Why you should be flossing on a regular basis
Why you should be flossing on a regular basis
Most people include daily or twice-daily brushing of their teeth in their oral hygiene routine, but shockingly few people bother to floss – and no, we don’t mean the popular videogame dance that has taken the younger generation by storm – if only dental flossing were as popular! In fact, research has shown that around just 30% of American adults floss daily, while another third confess that they have never flossed their teeth at all.
So, what is flossing and why is it important? Here is what you need to know about this regularly overlooked aspect of your oral care.
What is flossing?
Flossing is a process designed to remove food particles and bacteria from the crevices between and around the teeth that are virtually impossible to reach with a regular toothbrush. Conventional flossing involves the use of an ultra-fine string, referred to as floss, which you pull tight and then pass back and forth between your teeth to force out any debris from between your teeth. However, there are now various other devices that can be used to floss your teeth including ultra-fine, interdental brushes and water flossers which use high-energy jets of water to push out particles and bacteria.
Many people find flossing a little tricky and time-consuming at first, and this can put them off undertaking it with any regularity. However, with practice it is possible to effectively and successfully floss your teeth in a relatively short space of time – and it is definitely time well spent.
Why it is important to floss regularly
There are numerous reasons why it is important to floss regularly. These include:
Reduced risk of periodontal disease
Also known as gum disease or periodontitis, periodontal disease is one of the biggest threats to our dental health. It occurs when plaque on the teeth spreads onto the gum tissue, causing irritation, soreness, and bleeding. If not treated promptly, the infection can set in, triggering severe pain, abscesses, tooth loss, bone deterioration and more. Poor oral health is one of the main reasons why people develop periodontal disease, and regular flossing can help to keep this progressive and debilitating condition at bay.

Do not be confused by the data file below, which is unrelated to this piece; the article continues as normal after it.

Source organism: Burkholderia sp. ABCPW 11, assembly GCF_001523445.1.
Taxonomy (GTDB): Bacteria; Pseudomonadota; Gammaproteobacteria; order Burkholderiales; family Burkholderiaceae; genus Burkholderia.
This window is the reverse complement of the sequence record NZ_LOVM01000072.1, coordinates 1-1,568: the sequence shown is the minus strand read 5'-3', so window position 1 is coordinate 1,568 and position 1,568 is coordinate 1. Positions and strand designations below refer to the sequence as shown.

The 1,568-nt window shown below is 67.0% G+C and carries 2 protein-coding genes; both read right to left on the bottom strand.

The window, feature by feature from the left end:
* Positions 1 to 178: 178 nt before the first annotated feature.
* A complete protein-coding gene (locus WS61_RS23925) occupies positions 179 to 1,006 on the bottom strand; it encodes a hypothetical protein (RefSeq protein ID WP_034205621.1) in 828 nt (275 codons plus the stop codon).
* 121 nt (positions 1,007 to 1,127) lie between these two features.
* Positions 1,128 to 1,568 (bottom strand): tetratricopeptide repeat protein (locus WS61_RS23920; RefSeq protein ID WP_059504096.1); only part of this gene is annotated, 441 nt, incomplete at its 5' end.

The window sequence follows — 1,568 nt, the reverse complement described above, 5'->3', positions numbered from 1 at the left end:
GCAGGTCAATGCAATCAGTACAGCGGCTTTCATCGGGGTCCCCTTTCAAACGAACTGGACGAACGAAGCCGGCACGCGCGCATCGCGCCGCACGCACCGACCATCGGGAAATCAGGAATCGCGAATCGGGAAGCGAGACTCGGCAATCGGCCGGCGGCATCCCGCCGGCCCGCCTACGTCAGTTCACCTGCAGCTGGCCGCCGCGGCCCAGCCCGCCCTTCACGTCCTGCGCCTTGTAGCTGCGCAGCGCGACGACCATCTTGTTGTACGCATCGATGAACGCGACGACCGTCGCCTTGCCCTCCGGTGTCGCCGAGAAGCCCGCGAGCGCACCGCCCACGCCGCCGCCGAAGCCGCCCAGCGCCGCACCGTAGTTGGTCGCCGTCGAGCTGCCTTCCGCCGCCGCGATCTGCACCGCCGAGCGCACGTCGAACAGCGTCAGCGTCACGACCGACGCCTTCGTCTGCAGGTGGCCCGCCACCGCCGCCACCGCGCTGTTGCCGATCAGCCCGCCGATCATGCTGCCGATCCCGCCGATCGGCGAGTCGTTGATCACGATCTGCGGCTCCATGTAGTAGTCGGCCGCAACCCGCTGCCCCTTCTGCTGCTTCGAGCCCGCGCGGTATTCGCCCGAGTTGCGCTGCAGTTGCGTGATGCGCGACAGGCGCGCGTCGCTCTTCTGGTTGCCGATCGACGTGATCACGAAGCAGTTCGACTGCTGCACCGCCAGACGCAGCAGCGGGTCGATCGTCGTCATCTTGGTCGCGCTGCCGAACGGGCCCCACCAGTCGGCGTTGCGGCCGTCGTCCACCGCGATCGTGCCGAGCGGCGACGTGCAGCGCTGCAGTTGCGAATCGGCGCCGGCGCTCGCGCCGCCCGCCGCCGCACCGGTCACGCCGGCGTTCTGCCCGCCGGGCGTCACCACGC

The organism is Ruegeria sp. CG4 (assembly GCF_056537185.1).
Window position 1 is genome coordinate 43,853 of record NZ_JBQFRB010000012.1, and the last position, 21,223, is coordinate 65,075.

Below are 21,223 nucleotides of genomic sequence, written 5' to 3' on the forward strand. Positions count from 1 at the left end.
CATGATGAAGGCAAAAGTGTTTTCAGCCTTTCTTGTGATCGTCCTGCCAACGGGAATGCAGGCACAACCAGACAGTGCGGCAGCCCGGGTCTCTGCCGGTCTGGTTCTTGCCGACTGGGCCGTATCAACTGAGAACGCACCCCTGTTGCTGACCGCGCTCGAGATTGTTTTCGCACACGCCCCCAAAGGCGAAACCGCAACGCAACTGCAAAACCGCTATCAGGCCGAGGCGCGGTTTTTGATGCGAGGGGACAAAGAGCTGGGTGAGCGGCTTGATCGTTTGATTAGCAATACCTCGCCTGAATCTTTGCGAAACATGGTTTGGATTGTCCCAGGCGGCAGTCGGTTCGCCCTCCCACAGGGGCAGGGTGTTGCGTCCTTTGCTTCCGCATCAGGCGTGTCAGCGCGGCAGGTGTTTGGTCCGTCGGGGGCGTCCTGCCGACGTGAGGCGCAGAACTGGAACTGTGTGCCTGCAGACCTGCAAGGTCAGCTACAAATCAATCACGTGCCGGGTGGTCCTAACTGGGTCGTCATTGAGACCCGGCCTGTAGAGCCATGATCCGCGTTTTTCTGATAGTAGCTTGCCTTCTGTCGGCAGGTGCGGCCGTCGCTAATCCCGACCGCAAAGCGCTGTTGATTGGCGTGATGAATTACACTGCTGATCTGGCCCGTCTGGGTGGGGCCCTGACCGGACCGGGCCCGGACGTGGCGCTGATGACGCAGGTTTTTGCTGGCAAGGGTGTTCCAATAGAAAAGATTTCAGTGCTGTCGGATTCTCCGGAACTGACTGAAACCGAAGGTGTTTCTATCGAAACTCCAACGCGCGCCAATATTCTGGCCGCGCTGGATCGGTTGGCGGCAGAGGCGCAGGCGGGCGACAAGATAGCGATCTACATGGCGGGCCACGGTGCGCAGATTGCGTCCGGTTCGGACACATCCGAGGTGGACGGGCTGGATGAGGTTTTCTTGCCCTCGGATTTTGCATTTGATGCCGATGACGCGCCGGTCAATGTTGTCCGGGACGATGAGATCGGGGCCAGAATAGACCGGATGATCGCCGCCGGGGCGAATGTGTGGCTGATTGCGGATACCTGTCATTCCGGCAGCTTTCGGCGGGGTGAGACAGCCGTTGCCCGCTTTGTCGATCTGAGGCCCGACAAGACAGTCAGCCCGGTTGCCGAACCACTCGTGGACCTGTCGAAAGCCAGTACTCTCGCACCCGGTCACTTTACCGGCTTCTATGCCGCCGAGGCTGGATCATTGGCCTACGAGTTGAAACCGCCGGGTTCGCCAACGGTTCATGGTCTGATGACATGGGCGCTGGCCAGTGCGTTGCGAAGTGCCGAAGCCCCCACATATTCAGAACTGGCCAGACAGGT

It isn’t just a periodontal disease that you need to worry about either. Cavities don’t just develop along the top of the teeth as so many people believe – they can also form along the sides of the teeth and near the gums. When you floss regularly, you are targeting a specific area where stubborn plaque and bacteria hide and this helps you to fight tooth decay.
Eliminate bad breath
Nobody wants to experience bad breath. It is unpleasant for you and those around you and is a sure sign that your oral hygiene is lacking. Many people try to mask the odor using mouthwash, gum, and mints, but this doesn’t deal with the root cause of the problem. Flossing goes a long way to helping to eliminate this problem.
Save money on your dental care
Maintaining great oral health at home is fairly inexpensive compared to the cost of dental treatments. A small investment in fluoride toothbrush, mouthwash, a great toothbrush and of course a supply of floss is pocket change when you consider how much you might spend on restorations required due to cavities and gum disease.
Better overall health and wellbeing
It is no secret that dental health is regularly being linked with overall health and with good reason. Studies have proven time and time again that patients with poor dental hygiene are considerably more likely to develop health conditions including diabetes, high blood pressure, heart disease, stroke, Alzheimer’s disease, oral cancers and more. If you want your body to remain healthy, you need to keep your teeth in great condition too.
How often should I be flossing?
Ideally, dentists recommend that you should floss once every day, ideally just before you go to bed. This will ensure that any food particles and bacteria are removed from the crevices of your teeth before you go to bed. Why is this important? When we are asleep, it isn’t just our movements that shut down for the night, so too do many body systems.
During the day, our mouth produces saliva that enables us to talk, eat and that continuously cleanses the inside of our mouth of bacteria and food/drink residue. However, when we go to sleep our body tells our saliva glands to decrease production so that we don’t need to swallow as often and can rest. This causes our mouth to dry out and is one of the reasons that many of us reach for a glass of water as soon as we wake up.
Unfortunately, the bacteria present in our mouths jumps into action when there is less saliva to wash them away. This is what causes us to have bad breath in the mornings. If there are food particles left in your mouth, the bacteria will feed on them and produce acids which can damage our teeth. As such, it is prudent to thoroughly brush and floss our teeth before we go to bed, to ensure that all possible traces of bacteria and food/drink debris are removed.
If you would like more information on the importance of flossing, or if you have further questions about anything mentioned in this blog, please don’t hesitate to get in touch with our friendly, knowledgeable staff who will be delighted to have the opportunity to assist you.